- “I just know that all the tickets will get sold out even before we reach”
- “I just know that the team will lose tomorrow and our efforts will be wasted”.
An individual with this thinking pattern tends to believe that what he feels about the event or situation is the reality. So emotions about something are believed to be interpretation of the reality of the event. For example:
- “I’m feeling scared. This means there must be something dangerous here”.
- “I am feeling anxious about the exam. This means I am definitely going to fail.”
An individual with this thinking pattern tends to strive for perfection in everything and in all areas of his life. For example:
- “My work assignment must be perfect. I cannot tolerate any mistakes”.
- “I have to try to be the perfect partner. I cannot let him/ her down at all.”
Externalization of Self-Worth
An individual with this thinking pattern tends to depend on external factors like other people or situations to feel good about himself/ herself. For example:-
- “The professor didn’t say anything about my answers. I am sure this means that I am not doing well in the subject and I don’t know anything at all”.
- “My partner did not hug me when he got home. I’m sure this means that I am not a good enough girlfriend”.
Discounting the Positive
This is similar to Minimizing. Here, positive attributes, traits or situations are not given the seriousness or importance that they deserve and are trivialized. For example
- “I stood first in class today but that doesn’t matter since it was just by fluke. I am not that good at all.”
- “You are saying that I am kind, but that doesn’t matter. I have more flaws in me than good qualities.”
An individual with this thinking pattern tends to assume all the blame for negative occurrences in his/her life, sometimes even for those events that were beyond the individual’s control. The individual may also feel that whatever others are feeling or doing is a result of or a reaction to his/her actions. Frequent comparisons may also be made between the self and others. For example:-
- “It is because of me that my child did not behave. I must be a completely incompetent parent.”
- “The lady over the phone was rude to me. I’m sure I must have said something wrong to tick her off.”
Mental Filter/ Filtering/ Selective Abstraction
An individual with this thinking pattern tends to selectively pay attention only to the negatives in an event, person or situation and dwells on those instead of considering the positives too and looking at the larger picture. This may also be seen where one detail or aspect of a situation is emphasized leaving the other aspects blurred and in the background. For example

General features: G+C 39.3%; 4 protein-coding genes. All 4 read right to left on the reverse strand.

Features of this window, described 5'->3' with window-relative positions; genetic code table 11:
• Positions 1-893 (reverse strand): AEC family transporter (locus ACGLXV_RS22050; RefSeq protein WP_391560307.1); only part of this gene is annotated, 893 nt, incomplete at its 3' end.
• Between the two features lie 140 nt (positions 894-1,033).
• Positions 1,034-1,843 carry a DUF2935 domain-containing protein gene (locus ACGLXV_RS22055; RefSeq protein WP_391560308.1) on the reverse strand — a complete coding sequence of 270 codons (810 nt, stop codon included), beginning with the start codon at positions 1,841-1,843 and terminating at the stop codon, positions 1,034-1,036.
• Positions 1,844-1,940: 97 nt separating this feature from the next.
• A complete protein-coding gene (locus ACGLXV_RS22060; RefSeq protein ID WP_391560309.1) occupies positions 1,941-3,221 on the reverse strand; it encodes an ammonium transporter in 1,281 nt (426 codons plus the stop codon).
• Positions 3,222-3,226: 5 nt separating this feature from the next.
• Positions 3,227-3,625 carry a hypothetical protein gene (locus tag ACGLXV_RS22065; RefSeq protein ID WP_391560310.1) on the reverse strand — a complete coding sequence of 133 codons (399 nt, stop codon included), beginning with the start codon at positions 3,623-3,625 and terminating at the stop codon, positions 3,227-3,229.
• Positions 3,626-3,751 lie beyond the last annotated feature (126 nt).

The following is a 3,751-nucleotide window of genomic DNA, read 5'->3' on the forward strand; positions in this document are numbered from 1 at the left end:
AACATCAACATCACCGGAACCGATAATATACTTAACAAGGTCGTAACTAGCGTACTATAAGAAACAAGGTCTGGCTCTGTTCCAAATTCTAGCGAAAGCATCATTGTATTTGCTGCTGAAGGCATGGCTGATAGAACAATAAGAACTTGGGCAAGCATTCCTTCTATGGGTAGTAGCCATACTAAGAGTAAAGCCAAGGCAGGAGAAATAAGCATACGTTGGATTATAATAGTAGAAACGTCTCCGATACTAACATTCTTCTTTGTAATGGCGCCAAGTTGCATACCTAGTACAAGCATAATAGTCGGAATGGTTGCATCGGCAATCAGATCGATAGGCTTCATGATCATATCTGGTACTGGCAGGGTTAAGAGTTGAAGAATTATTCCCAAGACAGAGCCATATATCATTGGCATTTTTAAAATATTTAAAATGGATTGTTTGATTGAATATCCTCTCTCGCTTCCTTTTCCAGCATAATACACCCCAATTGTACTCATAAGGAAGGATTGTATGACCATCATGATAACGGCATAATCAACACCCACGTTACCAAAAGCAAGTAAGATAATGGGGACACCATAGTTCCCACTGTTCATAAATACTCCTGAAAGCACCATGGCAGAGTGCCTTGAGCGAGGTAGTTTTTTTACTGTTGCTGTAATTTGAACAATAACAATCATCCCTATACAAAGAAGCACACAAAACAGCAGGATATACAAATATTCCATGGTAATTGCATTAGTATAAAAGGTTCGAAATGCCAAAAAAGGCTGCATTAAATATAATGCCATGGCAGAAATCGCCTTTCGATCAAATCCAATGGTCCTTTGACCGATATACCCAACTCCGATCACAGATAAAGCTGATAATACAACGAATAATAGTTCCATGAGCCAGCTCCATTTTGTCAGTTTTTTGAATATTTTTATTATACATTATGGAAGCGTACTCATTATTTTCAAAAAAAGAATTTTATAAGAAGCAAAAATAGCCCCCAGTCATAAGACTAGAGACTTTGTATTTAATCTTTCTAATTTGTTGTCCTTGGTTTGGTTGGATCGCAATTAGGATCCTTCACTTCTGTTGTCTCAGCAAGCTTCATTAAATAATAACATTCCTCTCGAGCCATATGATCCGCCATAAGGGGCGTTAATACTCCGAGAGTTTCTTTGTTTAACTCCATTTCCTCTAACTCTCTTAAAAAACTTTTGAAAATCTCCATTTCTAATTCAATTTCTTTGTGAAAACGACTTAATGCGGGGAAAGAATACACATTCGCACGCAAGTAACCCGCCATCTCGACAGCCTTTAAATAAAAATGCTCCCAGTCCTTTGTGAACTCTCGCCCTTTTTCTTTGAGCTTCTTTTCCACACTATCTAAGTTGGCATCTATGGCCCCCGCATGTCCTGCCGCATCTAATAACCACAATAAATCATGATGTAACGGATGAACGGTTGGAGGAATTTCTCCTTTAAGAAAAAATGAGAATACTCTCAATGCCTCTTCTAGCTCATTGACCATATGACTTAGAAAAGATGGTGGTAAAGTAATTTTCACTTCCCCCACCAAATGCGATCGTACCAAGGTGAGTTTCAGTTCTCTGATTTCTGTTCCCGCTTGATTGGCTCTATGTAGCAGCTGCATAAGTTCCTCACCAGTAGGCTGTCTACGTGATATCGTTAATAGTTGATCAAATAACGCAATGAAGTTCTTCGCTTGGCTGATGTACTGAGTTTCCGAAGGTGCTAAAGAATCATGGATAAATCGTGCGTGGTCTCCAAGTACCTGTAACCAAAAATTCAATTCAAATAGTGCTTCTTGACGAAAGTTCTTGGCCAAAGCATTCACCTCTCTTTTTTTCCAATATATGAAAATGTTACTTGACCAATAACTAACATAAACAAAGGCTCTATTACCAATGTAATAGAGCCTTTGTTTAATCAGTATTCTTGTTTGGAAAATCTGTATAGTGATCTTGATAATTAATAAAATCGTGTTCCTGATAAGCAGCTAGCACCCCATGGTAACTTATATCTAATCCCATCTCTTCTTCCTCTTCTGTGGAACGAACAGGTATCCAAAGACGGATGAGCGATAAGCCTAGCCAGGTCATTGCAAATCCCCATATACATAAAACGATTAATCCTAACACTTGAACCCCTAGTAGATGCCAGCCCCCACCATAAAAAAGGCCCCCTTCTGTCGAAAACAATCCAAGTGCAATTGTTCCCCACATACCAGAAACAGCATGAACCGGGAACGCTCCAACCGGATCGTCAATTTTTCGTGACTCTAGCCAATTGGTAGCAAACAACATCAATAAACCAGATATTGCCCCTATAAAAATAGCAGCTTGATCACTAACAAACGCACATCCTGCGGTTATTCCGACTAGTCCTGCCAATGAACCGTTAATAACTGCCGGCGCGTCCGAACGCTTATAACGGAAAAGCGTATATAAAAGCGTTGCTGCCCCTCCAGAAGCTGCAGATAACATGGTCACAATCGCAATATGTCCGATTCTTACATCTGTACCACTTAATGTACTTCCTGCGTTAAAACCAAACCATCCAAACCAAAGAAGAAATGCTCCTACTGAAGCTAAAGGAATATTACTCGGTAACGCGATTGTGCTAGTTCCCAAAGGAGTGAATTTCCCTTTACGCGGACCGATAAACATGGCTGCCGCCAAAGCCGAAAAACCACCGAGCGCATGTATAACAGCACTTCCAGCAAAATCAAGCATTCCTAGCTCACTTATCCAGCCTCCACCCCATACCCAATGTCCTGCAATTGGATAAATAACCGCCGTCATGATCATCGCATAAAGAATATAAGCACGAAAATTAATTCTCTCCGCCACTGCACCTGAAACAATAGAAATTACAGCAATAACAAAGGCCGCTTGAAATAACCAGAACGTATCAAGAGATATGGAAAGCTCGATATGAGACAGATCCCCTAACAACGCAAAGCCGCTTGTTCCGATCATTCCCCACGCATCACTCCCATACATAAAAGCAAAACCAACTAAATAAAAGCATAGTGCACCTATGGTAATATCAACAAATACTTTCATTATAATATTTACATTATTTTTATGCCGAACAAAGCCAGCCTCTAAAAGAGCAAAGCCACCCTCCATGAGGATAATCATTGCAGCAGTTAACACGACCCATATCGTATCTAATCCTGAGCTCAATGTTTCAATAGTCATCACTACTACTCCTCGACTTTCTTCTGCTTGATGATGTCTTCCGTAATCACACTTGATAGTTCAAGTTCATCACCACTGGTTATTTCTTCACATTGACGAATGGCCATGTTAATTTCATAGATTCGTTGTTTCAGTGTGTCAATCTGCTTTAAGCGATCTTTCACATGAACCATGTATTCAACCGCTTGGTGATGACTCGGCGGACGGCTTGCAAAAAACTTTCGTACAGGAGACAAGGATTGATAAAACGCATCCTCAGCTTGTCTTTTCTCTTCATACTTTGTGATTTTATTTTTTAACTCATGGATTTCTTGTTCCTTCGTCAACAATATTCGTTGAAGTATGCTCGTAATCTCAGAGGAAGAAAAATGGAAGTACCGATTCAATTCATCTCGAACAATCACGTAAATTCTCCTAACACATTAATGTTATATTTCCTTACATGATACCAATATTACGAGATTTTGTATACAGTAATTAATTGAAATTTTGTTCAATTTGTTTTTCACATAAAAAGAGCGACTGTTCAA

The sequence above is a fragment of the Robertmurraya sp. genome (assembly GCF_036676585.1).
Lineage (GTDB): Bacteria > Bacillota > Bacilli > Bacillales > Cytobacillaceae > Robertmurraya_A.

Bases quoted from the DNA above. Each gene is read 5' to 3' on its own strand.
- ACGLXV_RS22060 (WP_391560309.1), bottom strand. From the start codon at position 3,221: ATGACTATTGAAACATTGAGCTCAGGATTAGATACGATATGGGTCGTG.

- “So what if 8 out of 10 superiors gave me good ratings?! Two people still evaluated me negatively. This must mean I am incompetent.”
- “Although my professor said my essay was good, she still did mark a few lines as incorrect. I am sure this means that my essay was just terrible.”
An individual with this thinking pattern tends to believe that they know what others are thinking without them saying so and don’t consider other possibilities. For example:
- “I got late for the interview. I am sure the recruiters think that I am not worthy for this job.”
- “I dropped coffee all over my dress. I’m sure all the people around me must be thinking that I am so clumsy and useless
Done identifying? What, you’ll ask, can I do about these then? Well, identification in itself is the goal half achieved. After that, you can try the following:
Examine the Evidence:
Instead of assuming that the thought is entirely true, examine evidence for it. For example, if you feel that you have not achieved anything great this semester, try writing down all the areas in which you have actually scored/ done well and then see how big the evidence is for your belief.
If a friend or someone you look up to came to you with the same belief, how would you speak to them? We tend to hold double standards where we are extremely critical of ourselves and very kind towards others. Practise some kindness. Talk to and reason kindly with yourself as you would with someone you hold dear.
These two techniques are a good way to start with. Remember that it is important to work with the distortions and not so much against them. These thought processes are important but they need to go back to serving their protective function. They need to go back to being our friends again. In case the distortions and the associated feelings get overwhelming, you can always feel free to seek help from a mental health professional!
What has been your experience with your thoughts? How do you usually deal with them? Let us know here.